Victoria College required that students leave by March 19, while New College, Innis College, Trinity College, University College, Woodsworth College, St. Michael’s College, UTSC, and UTM required students to leave by March 21. The Graduate House is requiring students leave by March 25.

Student Family Housing and Knox College have opted to keep its residences open.

Second-year New College student Lucy Zuo told The Varsity that the environment in residence was “bittersweet.” “There [were] friends supporting friends, friends helping friends move out, but that also means there are friends saying goodbye to friends, saying goodbye to memories that they thought they still had time to make,” Zuo said.

Common spaces have been closed off at a number of residences. At Trinity, Victoria, and St. Michael’s Colleges, the dining halls have been shut down, and students are required to take food out to their rooms.

Many residences have promised refunds to students who move out by the required date, but have yet to release details on the reimbursement. At Woodsworth College, students who move out by March 21 will receive a refund of $1,100.65.

Though Student Family Housing will remain open, it is putting extra precautionary measures in place. The residence is undertaking an enhanced disinfecting schedule. Common spaces, including the daycare, will be closed, and maintenance staff will be performing emergency repairs only.

A U of T spokesperson explained to The Varsity that requiring students to leave residence is in line with the university’s social distancing measures, so as to avoid putting too much of a burden on the health care system.

However, students with nowhere else to go will not be forced to leave. “We know how important our residences are to those students who call them home. U of T wants those students who need to stay here to be with us during this challenging time,” the spokesperson said.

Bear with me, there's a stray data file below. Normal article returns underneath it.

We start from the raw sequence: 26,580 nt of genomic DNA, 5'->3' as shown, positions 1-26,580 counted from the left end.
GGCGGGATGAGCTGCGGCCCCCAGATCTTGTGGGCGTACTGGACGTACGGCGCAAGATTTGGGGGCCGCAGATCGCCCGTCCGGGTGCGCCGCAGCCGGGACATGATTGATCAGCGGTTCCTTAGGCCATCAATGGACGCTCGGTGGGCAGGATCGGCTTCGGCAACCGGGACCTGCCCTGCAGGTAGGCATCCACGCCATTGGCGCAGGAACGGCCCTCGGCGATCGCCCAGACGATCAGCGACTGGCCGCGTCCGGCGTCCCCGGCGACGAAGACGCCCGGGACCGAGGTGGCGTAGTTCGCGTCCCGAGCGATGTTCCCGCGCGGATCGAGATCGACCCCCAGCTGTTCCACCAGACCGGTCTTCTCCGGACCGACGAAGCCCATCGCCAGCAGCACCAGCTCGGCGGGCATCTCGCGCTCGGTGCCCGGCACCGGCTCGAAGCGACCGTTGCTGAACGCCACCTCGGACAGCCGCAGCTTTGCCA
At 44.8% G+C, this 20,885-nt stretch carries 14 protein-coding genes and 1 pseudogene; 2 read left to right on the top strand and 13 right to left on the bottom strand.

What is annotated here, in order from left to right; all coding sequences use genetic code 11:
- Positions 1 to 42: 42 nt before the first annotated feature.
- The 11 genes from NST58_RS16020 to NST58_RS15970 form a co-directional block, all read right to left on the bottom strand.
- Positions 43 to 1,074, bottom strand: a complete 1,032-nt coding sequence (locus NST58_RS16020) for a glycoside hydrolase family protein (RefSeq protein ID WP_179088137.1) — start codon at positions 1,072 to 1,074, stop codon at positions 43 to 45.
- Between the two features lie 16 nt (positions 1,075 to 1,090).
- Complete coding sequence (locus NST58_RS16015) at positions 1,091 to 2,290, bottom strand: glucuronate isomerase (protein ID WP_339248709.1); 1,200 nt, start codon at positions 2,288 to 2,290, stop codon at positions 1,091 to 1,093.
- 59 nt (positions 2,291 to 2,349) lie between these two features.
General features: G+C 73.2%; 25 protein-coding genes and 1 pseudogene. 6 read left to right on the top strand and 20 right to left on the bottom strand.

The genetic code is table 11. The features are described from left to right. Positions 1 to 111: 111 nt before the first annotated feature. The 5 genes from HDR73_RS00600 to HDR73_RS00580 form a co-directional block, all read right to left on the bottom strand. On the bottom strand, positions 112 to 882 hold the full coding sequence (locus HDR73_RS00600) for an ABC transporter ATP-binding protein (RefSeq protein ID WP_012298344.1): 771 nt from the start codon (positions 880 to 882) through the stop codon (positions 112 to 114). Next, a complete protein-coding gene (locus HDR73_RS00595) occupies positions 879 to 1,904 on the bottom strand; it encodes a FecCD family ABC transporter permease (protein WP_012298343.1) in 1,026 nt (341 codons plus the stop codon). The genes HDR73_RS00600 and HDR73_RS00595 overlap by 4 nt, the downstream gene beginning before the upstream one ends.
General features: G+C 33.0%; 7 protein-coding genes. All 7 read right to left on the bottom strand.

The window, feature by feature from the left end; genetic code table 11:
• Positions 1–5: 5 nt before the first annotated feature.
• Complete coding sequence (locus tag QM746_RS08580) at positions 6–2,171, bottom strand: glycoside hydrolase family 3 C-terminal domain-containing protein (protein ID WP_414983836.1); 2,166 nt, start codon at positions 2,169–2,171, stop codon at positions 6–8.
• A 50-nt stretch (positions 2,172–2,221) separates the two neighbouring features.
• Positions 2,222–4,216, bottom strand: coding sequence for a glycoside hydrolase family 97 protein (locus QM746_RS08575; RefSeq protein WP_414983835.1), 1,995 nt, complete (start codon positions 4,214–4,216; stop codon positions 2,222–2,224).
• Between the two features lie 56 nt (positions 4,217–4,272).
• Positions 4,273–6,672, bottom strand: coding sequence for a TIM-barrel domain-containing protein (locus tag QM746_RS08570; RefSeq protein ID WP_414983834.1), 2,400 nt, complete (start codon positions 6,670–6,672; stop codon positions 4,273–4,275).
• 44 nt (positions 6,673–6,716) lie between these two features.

The shutting down of residences is one of many measures the university has taken in response to the COVID-19 pandemic. U of T has also moved all classes to an online format. Most labs and libraries have been closed, and student groups have been asked to refrain from holding events at this time.

Letter from the Editors: Introducing The Varsity Equity Guide

Inviting your feedback!

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Grappling with how to do equitable journalism is no easy task. That is what we both discovered throughout the process of writing The Varsity’s new equity guide this year. Every time we answered one question, we would later find that three more, which required complex and nuanced answers, popped up.

Countless conversations and debates in the newsroom about how to best affirm human dignity reminded us that exercising patience with such a sensitive product is crucial. That might be the reason why this guide, which started as a five-page endeavour in June 2019, is almost six-fold in length at the time of its release in March 2020. You can now find the guide for your viewing on our webpage.

There, you will find guidelines on recognizing the intersection of prejudice, power, and identity; ethically reporting on trauma and stigma; and covering the pressing global issues of our time. We hope that this will prove useful not only to journalists at The Varsity, but also to any curious journalists who are looking to improve their reporting.

We believe that this guide has enormous value for the future of The Varsity. Language is power — as journalists, we recognize that the way we go about our work has real impact on the world around us. In consciously guiding the direction of the paper’s editorial practices to include, empower, and fairly represent marginalized communities at U of T, we hope to do right by them. In recent years, we acknowledge that we, in some cases, have not done enough.

We want to make clear that this guide is not, and will never be, perfect. Nor is it intended to be. But we hope for it to be a living document that will improve on a regular basis — it will be shaped and reshaped by future editors through consultation and collaboration with members of our community.

We could not have written this guide without the help and support of The Varsity’s masthead: their comments, questions, and feedback has been invaluable to the development of this document. Josie, our editor-in-chief, provided us with continuous encouragement.

We especially want to highlight the guidance that we received from various community members, including John Croutch, an Indigenous cultural competency training officer at U of T’s Office of Indigenous Initiatives; the Anti-Racism and Cultural Diversity Office; the Sexual & Gender Diversity Office; and Students for Reproductive Justice. We have also consulted with countless online resources, which have been invaluable to us in constructing this guide.